Most parents will agree that children develop a mind of their own at an early age (too early, some would say). Fortunately, many parents quickly learn to pick and choose which issues they should stand firm on. If the child won’t eat their spinach, maybe they’ll try broccoli. If they won’t go to bed at the designated hour, maybe a promise of “story time” will get them into their pajamas earlier. But when it comes to brushing and flossing, the threat of bacterial growth, gum disease, and tooth decay should be all any parent needs to understand the value of creating good oral care habits at an early age. The trick to making it stick with strong-willed children is in how you approach these beneficial teachings and habits.
The American Dental Association (ADA) suggests that a child have their first dental checkup by the time they turn one. By the time a child is two years of age, they should be able to brush and floss with minimal supervision and assistance. Brushing with a pea-sized smear of fluoride toothpaste only on a soft-bristle toothbrush is recommended for those two and older because the fluoride in toothpaste can be harmful if swallowed, and two-year-olds should be able to spit after brushing. So, once your child is over the age of two, they should be ready to begin learning to take care of their own teeth. This is where the fun begins!
The first (and most important) step in encouraging your child to brush and floss regularly is to lead by example. Children often mimic the behavior of their parents. How many times have you seen a child push an adorable plastic lawn mower around the yard behind a parent who is mowing the lawn in the summer? There’s no reason a parent shouldn’t make a display of brushing and flossing their teeth. In fact, it’s a good idea to start brushing and flossing as a family together. Make it a daily (or twice daily) activity. Let your children see that brushing can be a fun, healthy family event – not a playtime disruption or a chore. And if done often and correctly, everyone in the house will begin to benefit from regular oral care. There’s nothing wrong with that!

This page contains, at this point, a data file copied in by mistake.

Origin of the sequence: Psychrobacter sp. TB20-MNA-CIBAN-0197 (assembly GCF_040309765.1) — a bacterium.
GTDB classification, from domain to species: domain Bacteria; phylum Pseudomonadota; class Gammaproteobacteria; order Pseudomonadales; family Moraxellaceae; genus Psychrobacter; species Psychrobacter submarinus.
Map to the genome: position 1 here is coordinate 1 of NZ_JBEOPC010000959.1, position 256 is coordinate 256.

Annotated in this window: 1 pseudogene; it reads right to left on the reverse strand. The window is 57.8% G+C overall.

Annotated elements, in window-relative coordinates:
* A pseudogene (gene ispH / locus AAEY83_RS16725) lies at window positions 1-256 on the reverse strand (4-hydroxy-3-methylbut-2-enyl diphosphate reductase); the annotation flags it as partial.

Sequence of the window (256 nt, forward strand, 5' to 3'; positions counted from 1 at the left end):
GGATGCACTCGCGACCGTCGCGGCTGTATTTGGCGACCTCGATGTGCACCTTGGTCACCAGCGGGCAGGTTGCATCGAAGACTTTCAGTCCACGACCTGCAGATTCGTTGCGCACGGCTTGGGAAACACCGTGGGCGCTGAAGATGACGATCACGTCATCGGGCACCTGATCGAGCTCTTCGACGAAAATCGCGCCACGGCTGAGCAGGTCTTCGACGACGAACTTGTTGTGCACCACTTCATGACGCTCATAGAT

Another good bit of advice is to educate your children about food debris, sugars, bacteria, plaque and tooth decay. “Sticky stuff sticks to our teeth. It gets all gummy and yucky and can hurt our teeth. We don’t want that. Let’s brush it all away!” Let them form an understanding of why we brush and floss our teeth each day. And to make sure they have a solid grasp on the reasons behind the oral care process, let them demonstrate with a toy toothbrush on one of their favorite stuffed animals.
Another good piece of advice that brings a little more fun into the oral care process is to let your child pick out their own tooth brush and toothpaste. Obviously, there is something to be said for letting them choose from a pre-selected group of ADA-accepted toothbrushes and toothpastes (you can see those lists by clicking here), but most parents will find that there are a great number of cartoon-character-themed toothbrushes and toothpastes that will delight young children and make them feel more comfortable about the regular brushing process.
All in all, good oral care habits are best formed as early as possible. If you’re concerned about how your child is responding to brushing and flossing, the best thing you can do is get involved and make the process as easy and educational as possible. Teaching your child to brush and floss correctly at an early age may create a mindset for good oral care that stays with them for a lifetime.
If you would like to make an appointment at Watts Family Dental for a dental cleaning or an oral screening, please call (913) 338-3384 or visit our Overland Park, KS family dental office. You may also send an e-mail direct to firstname.lastname@example.org at any time. Because we’re committed to healthy smiles for the whole family, our patients come to us from Overland Park, Leawood, Lenexa, and Olathe, Kansas. We’d love to see your family too!